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J Neurosci. 1998 Jun 15;18(12):4800-13.

Substance P modulates NMDA responses and causes long-term protein synthesis-dependent modulation of the lamprey locomotor network.

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  • 1The Nobel Institute for Neurophysiology, Department of Neuroscience, Karolinska Institute, S 17177, Stockholm, Sweden.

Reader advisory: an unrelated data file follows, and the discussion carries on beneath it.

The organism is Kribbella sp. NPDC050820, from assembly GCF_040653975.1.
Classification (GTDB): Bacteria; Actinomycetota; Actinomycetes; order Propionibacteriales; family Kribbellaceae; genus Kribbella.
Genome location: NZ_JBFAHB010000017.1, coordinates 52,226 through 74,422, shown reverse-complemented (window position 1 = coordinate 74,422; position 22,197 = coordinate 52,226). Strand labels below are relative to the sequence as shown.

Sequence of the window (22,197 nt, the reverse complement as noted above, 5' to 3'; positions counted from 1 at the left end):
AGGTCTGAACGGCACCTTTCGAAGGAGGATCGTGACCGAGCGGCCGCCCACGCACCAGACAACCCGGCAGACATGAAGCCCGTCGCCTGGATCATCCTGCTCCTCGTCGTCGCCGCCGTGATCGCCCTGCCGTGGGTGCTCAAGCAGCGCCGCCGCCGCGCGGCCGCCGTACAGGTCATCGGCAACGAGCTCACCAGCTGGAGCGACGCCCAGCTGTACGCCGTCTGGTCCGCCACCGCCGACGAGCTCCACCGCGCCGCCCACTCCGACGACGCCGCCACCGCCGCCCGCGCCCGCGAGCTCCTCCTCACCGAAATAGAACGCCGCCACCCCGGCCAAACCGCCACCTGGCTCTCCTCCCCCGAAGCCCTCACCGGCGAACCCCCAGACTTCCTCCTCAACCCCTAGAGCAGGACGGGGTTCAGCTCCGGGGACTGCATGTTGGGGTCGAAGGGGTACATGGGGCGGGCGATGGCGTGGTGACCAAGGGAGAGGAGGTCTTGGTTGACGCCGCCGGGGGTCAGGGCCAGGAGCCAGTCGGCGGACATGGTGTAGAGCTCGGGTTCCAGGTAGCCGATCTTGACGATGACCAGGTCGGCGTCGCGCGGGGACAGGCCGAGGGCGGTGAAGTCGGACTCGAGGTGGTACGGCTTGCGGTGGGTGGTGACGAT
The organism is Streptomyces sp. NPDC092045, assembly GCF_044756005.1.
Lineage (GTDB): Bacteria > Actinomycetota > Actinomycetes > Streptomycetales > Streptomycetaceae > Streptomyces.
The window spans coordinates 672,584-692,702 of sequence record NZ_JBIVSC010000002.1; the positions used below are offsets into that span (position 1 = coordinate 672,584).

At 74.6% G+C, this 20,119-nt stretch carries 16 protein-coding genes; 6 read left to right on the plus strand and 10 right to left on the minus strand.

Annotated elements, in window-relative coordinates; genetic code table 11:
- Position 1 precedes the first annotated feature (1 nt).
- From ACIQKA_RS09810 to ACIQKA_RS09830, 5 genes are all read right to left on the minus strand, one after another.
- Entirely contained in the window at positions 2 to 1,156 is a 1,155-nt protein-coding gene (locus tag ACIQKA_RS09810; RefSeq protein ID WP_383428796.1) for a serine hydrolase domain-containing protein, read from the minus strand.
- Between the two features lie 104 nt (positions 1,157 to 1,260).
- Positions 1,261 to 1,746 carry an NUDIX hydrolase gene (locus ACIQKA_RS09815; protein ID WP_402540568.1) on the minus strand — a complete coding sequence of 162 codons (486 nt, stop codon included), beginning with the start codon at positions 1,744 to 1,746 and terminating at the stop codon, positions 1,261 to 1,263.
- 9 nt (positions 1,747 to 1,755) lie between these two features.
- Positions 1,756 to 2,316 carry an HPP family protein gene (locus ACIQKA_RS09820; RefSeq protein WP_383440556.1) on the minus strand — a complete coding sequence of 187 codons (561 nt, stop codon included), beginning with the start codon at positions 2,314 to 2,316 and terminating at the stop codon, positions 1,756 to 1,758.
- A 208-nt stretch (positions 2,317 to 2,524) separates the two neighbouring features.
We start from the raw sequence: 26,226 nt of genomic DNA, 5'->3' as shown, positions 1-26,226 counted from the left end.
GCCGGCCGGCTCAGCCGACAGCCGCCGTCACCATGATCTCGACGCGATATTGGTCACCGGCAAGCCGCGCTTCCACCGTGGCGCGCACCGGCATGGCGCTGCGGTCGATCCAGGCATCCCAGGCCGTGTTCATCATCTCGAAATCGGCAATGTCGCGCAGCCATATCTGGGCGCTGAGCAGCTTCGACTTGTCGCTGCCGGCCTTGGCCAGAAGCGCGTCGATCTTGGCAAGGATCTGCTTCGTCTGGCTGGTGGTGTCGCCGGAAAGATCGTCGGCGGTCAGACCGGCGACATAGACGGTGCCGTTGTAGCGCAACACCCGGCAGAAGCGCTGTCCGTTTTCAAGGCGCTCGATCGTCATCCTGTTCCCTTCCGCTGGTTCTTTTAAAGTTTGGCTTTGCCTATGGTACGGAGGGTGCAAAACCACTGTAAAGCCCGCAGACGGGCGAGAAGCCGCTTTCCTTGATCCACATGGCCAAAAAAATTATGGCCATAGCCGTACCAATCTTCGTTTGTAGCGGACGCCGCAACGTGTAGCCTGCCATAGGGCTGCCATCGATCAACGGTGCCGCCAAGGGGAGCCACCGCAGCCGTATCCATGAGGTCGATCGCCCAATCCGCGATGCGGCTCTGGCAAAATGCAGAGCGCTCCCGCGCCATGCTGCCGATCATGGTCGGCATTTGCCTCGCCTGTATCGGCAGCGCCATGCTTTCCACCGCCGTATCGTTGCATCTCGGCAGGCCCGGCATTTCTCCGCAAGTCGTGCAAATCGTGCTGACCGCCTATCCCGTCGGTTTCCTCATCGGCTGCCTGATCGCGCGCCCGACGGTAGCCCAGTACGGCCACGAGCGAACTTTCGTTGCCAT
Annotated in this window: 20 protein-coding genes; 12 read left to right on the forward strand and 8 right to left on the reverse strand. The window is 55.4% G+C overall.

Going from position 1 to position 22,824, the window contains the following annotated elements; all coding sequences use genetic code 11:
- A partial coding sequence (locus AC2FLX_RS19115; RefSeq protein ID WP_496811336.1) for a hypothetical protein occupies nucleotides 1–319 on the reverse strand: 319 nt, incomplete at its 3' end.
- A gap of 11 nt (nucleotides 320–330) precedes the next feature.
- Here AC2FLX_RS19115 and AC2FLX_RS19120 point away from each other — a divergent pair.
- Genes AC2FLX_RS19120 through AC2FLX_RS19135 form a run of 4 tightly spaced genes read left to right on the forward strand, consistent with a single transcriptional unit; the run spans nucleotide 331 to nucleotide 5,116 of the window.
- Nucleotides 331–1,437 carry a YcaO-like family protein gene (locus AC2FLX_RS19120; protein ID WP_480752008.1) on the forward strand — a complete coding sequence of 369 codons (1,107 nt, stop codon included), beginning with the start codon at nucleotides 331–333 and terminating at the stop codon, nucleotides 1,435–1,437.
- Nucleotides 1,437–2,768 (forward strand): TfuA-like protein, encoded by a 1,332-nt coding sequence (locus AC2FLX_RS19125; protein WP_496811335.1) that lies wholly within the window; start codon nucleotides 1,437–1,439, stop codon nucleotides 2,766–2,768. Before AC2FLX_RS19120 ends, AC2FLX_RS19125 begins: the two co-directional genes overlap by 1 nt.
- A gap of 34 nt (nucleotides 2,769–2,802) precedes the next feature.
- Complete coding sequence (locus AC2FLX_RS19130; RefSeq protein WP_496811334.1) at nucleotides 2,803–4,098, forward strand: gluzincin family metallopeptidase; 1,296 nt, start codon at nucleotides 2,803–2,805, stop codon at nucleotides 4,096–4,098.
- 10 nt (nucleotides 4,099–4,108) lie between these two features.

Tachykinin immunoreactivity is found in a ventromedial spinal plexus in the lamprey. Neurons in this plexus project bilaterally and are thus in a position to modulate locomotor networks on both sides of the spinal cord. We have examined the effects of the tachykinin substance P on NMDA-evoked locomotor activity. Brief (10 min) application of tachykinin neuropeptides results in a prolonged concentration-dependent (>24 hr) modulation of locomotor activity, shown by the increased burst frequency and more regular burst activity. These effects are blocked by the tachykinin antagonist spantide II. There are at least two phases to the burst frequency modulation. An initial phase (approximately 2 hr) is associated with the protein kinase C-dependent potentiation of cellular responses to NMDA. The long-lasting phase (>2 hr) appears to be protein synthesis-dependent, with protein synthesis inhibitors causing the increased burst frequency to recover after washing for 2-3 hr. The modulation of the burst regularity is caused by a separate effect of tachykinins, because unlike the burst frequency modulation it does not require the modulation of NMDA receptors for its induction and is blocked by H8, an inhibitor of cAMP- and cGMP-dependent protein kinases. The effects of substance P were mimicked by the dopamine D2 receptor antagonist eticlopride. The effects of eticlopride were blocked by the tachykinin antagonist spantide II, suggesting that eticlopride may endogenously release tachykinins. Because locomotor activity in vitro corresponds to that during swimming in intact animals, we suggest that endogenously released tachykinins will result in prolonged modulation of locomotor behavior.

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